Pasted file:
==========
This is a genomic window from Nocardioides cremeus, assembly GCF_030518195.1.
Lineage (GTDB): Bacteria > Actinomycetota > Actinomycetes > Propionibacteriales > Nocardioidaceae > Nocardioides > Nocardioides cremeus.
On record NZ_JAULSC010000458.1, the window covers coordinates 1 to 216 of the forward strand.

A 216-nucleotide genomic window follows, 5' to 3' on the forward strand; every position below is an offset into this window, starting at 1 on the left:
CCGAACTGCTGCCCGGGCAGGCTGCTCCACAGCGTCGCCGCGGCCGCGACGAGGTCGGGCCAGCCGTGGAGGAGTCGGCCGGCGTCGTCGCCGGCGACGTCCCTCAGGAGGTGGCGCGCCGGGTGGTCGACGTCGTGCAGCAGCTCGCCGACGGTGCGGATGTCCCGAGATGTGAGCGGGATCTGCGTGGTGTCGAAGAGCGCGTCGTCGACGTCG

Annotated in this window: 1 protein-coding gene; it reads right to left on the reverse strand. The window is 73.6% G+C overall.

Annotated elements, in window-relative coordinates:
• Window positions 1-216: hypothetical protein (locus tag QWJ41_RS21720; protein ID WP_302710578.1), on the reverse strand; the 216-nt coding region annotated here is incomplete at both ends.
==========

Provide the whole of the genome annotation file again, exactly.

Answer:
This is a genomic window from Nocardioides cremeus, assembly GCF_030518195.1.
Lineage (GTDB): Bacteria > Actinomycetota > Actinomycetes > Propionibacteriales > Nocardioidaceae > Nocardioides > Nocardioides cremeus.
On record NZ_JAULSC010000458.1, the window covers coordinates 1 to 216 of the forward strand.

A 216-nucleotide genomic window follows, 5' to 3' on the forward strand; every position below is an offset into this window, starting at 1 on the left:
CCGAACTGCTGCCCGGGCAGGCTGCTCCACAGCGTCGCCGCGGCCGCGACGAGGTCGGGCCAGCCGTGGAGGAGTCGGCCGGCGTCGTCGCCGGCGACGTCCCTCAGGAGGTGGCGCGCCGGGTGGTCGACGTCGTGCAGCAGCTCGCCGACGGTGCGGATGTCCCGAGATGTGAGCGGGATCTGCGTGGTGTCGAAGAGCGCGTCGTCGACGTCG

Annotated in this window: 1 protein-coding gene; it reads right to left on the reverse strand. The window is 73.6% G+C overall.

Annotated elements, in window-relative coordinates:
• Window positions 1-216: hypothetical protein (locus tag QWJ41_RS21720; protein ID WP_302710578.1), on the reverse strand; the 216-nt coding region annotated here is incomplete at both ends.